Meanwhile, its signature basket-weave, the Intrecciato (originally making up for the lack of sewing machines in the workshops) had appeared on Lauren Hutton’s arm in American Gigolo (to be revamped in 2018 as the Lauren clutch, showcased on the runway by Hutton herself!), as well as on Andy Warhol, who was famously seen kissing a Bottega loafer.
Despite the formidable pop-culture cache, however, Bottega’s trajectory took a turn in the 90s, as its rather conservatively cut leatherware and ready-to-wear began to pale compared to its sleeker androgynous competitors. And in the face of Y2K logomania, as the house edged on bankruptcy, stylist Giles Deacon, under Tom Ford’s supervision, attempted to launch an on-trend monogrammed jacket for FW01 that even Vogue agreed was poor planning for a brand so imbued in logo-less luxury. It was finally then that Ford recruited the Hermès-alum, Tomas Maier, a decision that forever altered the course of fashion!
Calling All the Cognoscenti!
Trained at the École de la Chambre Syndicale de la Couture Parisienne, German-born Maier was well-versed in old European style, and the Bottega gig allowed him to meld the traditional ways with American experimentalism. The result? Season after season of massively successful collections, beginning with leather goods and soon expanding to the newly-revived clothing, fragrances, jewelry, sunglasses, home decor, and more onwards of 2005.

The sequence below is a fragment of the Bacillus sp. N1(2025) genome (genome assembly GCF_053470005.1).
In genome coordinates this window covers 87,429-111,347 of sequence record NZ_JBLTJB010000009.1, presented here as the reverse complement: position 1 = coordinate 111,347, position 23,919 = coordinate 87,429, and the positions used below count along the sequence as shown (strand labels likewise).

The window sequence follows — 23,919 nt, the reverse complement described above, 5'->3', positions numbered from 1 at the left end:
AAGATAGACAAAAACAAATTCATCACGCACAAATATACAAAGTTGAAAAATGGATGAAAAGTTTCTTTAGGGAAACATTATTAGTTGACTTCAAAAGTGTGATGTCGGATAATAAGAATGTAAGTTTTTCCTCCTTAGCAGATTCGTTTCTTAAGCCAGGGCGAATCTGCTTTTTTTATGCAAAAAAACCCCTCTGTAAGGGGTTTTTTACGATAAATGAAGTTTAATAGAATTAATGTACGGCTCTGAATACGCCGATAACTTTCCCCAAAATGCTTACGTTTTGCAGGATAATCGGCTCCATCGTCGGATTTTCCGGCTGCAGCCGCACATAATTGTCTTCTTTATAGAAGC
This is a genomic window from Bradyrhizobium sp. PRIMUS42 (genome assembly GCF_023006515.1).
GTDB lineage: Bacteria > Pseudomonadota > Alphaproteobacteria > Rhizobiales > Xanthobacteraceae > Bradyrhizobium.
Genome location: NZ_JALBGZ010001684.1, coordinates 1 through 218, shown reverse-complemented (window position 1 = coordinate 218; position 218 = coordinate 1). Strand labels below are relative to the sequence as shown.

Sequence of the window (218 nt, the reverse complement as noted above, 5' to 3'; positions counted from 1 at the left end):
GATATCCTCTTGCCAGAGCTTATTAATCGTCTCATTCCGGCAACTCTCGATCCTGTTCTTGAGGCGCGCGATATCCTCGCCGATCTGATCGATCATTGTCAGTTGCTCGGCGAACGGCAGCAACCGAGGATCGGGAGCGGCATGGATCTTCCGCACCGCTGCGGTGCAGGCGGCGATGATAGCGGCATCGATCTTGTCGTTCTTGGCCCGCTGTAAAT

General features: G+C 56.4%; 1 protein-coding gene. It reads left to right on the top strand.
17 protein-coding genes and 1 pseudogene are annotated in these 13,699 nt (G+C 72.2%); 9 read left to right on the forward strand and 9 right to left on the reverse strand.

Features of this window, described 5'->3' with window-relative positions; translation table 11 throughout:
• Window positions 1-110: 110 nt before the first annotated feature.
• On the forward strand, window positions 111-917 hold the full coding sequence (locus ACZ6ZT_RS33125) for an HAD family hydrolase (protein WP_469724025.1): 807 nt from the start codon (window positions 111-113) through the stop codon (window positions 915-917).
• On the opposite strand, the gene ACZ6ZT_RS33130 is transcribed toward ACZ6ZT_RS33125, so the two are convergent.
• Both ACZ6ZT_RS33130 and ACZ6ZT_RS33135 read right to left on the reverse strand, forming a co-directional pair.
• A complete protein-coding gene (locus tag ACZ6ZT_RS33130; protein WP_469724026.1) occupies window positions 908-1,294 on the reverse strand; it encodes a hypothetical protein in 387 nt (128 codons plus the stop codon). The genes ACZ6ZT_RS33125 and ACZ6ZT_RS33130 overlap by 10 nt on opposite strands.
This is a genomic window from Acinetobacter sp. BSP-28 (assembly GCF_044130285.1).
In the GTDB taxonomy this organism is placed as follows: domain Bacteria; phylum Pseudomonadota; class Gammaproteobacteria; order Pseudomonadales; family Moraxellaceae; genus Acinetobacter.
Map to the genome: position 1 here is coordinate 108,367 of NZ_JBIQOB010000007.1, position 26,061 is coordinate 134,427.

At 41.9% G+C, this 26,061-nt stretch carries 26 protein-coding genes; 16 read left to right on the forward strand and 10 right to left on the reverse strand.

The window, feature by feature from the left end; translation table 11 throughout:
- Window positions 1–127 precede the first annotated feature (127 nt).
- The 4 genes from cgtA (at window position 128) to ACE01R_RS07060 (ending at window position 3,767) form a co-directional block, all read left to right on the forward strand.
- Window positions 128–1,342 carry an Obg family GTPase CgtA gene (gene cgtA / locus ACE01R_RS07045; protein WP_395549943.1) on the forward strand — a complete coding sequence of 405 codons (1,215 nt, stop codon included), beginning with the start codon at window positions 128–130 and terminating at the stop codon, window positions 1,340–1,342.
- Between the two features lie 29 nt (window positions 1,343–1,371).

And the purses, oh the purses! As handbag connoisseurs have since come to adore, Maier reintroduced the Knot Box Clutch of 1978, designed the Cabat – that reportedly uses over 160m of leather ribbons woven together by two craftspeople over two entire day – and a range of squishy hobos that have gone onto inspire his successors.
Although I generally find the term “iconic” rather clickbait-esque, Bottega hobos are anything but. And through a tumultuous period in human history, when emblazoning brand initials and streetwear were the norm, Maier’s brand quietly powered through as a true symbol of status known only to those in the know.